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Mather Mansion
University Hall, Cleveland State University.jpg
Mather Mansion aka University Hall
Location 2605 Euclid Avenue Campus District Cleveland, Ohio 44115
Area Cleveland State
Built 1906-1910
Architect Charles F. Schweinfurth
Architectural style Old Tudor Revival
NRHP reference No. 02000702
Added to NRHP February 23, 1973

The Mather Mansion as it is officially known was completed in 1910 by the famous New York-trained preeminent Cleveland architect Charles F. Schweinfurth who built the 45-room Tudor Revival style (which hearkens back to English country gentry) home for the illustrious Cleveland shipping and ore mining magnate Samuel Livingston Mather. The home sits on the prominent Cleveland thoroughfare of Euclid Avenue near the I-90 Bridge located by East 30th Street.

The home has been owned by Cleveland State University since 1967. It was renovated by the school in 2006–2007. It is one of the last surviving mansions on Euclid. One by one these grand houses of the well-to-do were demolished to make way for new construction, but the Mather remained. The ceilings are 16 feet high inside the massive dwelling's ballroom. The property included sunken gardens.

It is part of the much larger Euclid Avenue Historic District which encompasses over twenty properties, that was one of the first bulk entries of numerous historical properties in the city in the 1970s. In 2014, the house served as the University's English as a second language department. The mansion is said to be haunted.


In the late 1870s to the early 1910s, Cleveland's Euclid Avenue began to be dotted with several mansions that sprang up as Cleveland started to attract wealthy industrialist with its major businesses of coal, steel, iron, shipping, and oil. John D. Rockefeller, the undisputed king of Standard Oil and richest man in history it is alleged, Amasa Stone the Cleveland railroad baron father of Mather's wife, Charles F. Brush the inventor, George Worthington, Marcus A. Hanna, John Hay, Jeptha Wade, Charles E. J. Lang, and Mather all had homes built here by 1911. Euclid Avenue was once known as the "Most beautiful street in the world". The concentration of wealth within this narrow strip of land has never been replicated again.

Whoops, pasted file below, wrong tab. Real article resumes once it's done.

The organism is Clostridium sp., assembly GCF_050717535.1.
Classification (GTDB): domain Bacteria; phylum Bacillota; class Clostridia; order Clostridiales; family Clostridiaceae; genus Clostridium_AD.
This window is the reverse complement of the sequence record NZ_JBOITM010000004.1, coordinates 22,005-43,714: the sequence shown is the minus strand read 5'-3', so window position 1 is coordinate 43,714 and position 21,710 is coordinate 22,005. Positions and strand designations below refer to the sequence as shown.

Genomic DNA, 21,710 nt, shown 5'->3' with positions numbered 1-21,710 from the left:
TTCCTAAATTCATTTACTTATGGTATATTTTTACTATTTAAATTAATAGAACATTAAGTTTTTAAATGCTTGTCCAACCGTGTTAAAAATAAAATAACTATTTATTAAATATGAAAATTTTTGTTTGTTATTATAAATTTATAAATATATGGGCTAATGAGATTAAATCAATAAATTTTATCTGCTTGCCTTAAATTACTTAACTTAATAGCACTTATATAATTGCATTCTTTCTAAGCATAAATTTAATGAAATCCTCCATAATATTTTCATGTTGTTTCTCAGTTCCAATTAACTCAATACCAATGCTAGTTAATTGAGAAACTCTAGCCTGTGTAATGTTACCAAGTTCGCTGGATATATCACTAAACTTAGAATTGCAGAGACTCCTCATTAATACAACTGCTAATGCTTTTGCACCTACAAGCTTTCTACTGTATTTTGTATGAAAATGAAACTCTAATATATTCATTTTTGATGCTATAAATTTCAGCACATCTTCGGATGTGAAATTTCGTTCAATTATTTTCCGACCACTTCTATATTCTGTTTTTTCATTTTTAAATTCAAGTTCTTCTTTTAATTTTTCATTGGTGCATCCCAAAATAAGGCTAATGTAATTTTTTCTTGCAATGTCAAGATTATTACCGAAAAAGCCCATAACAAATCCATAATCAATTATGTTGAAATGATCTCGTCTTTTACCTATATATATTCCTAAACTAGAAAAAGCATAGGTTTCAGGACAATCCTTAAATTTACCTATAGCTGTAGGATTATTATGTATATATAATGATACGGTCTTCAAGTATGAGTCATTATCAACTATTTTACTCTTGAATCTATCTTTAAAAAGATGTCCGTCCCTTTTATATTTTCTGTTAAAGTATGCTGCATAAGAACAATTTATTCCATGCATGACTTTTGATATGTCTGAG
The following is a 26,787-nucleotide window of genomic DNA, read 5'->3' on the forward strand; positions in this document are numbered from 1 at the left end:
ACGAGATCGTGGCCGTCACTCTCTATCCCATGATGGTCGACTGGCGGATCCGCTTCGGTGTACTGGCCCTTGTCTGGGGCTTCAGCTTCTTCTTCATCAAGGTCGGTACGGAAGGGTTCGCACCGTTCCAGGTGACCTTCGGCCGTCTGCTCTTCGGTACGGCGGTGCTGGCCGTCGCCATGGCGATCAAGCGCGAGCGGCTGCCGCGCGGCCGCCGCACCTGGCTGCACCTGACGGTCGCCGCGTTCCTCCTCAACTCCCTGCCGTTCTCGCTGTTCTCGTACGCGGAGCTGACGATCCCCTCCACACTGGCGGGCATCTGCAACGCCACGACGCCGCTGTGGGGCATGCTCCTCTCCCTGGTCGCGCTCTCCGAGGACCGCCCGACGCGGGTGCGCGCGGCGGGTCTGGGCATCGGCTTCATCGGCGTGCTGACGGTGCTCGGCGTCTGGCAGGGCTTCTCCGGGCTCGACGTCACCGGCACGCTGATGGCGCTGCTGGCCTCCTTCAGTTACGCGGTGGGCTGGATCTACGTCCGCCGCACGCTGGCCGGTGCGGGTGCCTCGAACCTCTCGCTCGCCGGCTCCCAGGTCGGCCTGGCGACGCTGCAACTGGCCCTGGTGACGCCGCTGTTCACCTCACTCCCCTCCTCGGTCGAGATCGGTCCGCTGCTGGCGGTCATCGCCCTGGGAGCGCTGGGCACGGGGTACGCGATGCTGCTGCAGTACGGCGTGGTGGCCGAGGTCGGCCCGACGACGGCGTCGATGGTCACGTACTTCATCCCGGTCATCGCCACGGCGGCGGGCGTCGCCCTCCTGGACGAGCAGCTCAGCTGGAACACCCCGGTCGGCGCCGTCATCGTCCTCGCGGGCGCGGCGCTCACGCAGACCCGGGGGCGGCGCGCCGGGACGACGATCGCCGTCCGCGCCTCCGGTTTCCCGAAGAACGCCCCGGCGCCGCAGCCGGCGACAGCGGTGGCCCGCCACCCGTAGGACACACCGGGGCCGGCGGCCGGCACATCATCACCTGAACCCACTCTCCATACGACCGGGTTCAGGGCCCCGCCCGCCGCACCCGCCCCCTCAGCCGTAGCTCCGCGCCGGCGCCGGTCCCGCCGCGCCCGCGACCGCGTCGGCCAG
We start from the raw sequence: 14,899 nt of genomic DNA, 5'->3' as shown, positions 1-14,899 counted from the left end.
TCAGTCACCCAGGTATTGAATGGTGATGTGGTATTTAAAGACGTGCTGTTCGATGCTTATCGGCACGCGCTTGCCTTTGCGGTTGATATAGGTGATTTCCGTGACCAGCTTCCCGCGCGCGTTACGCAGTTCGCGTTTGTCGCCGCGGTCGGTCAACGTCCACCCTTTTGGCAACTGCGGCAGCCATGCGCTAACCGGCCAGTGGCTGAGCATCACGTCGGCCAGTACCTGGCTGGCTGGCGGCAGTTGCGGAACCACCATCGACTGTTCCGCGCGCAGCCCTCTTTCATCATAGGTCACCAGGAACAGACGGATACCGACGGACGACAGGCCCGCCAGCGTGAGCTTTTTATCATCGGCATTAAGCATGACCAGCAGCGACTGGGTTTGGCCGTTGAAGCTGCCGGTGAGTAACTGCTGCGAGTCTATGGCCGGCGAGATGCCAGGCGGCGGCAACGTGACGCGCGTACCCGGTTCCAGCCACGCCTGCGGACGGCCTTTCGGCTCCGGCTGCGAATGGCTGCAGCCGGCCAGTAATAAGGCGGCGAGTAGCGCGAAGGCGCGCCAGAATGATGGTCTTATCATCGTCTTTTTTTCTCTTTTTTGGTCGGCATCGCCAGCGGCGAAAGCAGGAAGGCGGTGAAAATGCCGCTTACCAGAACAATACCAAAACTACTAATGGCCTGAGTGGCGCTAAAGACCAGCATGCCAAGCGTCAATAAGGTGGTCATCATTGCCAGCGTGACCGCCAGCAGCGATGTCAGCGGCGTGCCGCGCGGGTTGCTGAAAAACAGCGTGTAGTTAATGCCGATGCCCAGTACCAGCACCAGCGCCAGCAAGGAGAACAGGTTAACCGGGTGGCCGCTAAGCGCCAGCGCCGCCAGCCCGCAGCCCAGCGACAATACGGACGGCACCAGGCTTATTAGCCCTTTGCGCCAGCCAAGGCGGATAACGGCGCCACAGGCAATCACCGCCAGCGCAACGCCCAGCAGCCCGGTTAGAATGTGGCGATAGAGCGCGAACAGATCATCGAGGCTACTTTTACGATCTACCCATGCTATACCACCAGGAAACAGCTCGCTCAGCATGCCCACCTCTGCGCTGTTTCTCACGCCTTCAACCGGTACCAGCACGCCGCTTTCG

Schweinfurth was on something of a building spurt and designed more than fifteen homes for the Cleveland aristocracy, most of these homes are gone. A few still survive including Mather's, Case's near Case Western Reserve University in the University neighborhood, the Stager Beckwith near the Cleveland Clinic Main Campus, and the Parker-Hannifin House on the Cleveland State Campus which serves as the School of Graduate Studies at CSU.

The 15, 121 sq. ft. house was turned over to Cleveland State in 1967 after having passed through multiple hands following Mather's death in 1931 including the Cleveland Institute of Music and the Cleveland Automobile Club. For decades the historic relic was furnished to serve as offices and official functions of the university until it was all but abandoned in the early 2010s. It was reopened to the general public in late 2015 after a $2.7 million rehab.

Mather family

The house was the last grand house built on Euclid and was to be the family home of the large Mather clan which included four children, Samuel Livingston (b. 1882) named after his father, Amasa Stone (b. 1884) named for his grandfather on his mother's side, Constance (b. 1889) and Philip Richard (b. 1894). It is noteworthy to realize that his wife, Flora Stone Mather, never saw the completed manor as she died of breast cancer before the family could move in and so her daughter Constance became the lady of the house, as was the custom at the time, she even invited the Cleveland Orchestra to perform at parties several times while living there. This happenstance may be a factor in why many say the house is haunted until this day. The Mathers also owned a summer residence named Shoreby in the Cleveland municipality Bratenahl, which still has the 6th highest per capita income at over $80,000 in the state of Ohio. That reality has not changed much as the area was the playground for the very wealthy in the Mathers hey day as well.